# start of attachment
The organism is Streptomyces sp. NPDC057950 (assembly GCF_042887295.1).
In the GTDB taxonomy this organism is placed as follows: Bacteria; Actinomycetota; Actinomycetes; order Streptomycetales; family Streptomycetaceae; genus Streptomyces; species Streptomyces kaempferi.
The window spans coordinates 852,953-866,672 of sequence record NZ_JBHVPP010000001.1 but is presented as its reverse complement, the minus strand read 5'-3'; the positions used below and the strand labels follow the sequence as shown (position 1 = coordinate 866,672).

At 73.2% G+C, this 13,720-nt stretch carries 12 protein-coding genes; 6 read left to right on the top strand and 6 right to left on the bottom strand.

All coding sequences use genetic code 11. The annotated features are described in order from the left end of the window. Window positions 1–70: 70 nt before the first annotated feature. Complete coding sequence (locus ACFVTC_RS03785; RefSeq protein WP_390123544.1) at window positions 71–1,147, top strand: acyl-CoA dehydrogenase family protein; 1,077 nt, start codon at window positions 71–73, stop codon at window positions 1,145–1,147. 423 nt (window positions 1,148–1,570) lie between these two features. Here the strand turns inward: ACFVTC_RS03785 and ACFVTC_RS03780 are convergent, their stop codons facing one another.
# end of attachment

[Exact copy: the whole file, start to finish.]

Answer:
The organism is Streptomyces sp. NPDC057950 (assembly GCF_042887295.1).
In the GTDB taxonomy this organism is placed as follows: Bacteria; Actinomycetota; Actinomycetes; order Streptomycetales; family Streptomycetaceae; genus Streptomyces; species Streptomyces kaempferi.
The window spans coordinates 852,953-866,672 of sequence record NZ_JBHVPP010000001.1 but is presented as its reverse complement, the minus strand read 5'-3'; the positions used below and the strand labels follow the sequence as shown (position 1 = coordinate 866,672).

At 73.2% G+C, this 13,720-nt stretch carries 12 protein-coding genes; 6 read left to right on the top strand and 6 right to left on the bottom strand.

All coding sequences use genetic code 11. The annotated features are described in order from the left end of the window. Window positions 1–70: 70 nt before the first annotated feature. Complete coding sequence (locus ACFVTC_RS03785; RefSeq protein WP_390123544.1) at window positions 71–1,147, top strand: acyl-CoA dehydrogenase family protein; 1,077 nt, start codon at window positions 71–73, stop codon at window positions 1,145–1,147. 423 nt (window positions 1,148–1,570) lie between these two features. Here the strand turns inward: ACFVTC_RS03785 and ACFVTC_RS03780 are convergent, their stop codons facing one another.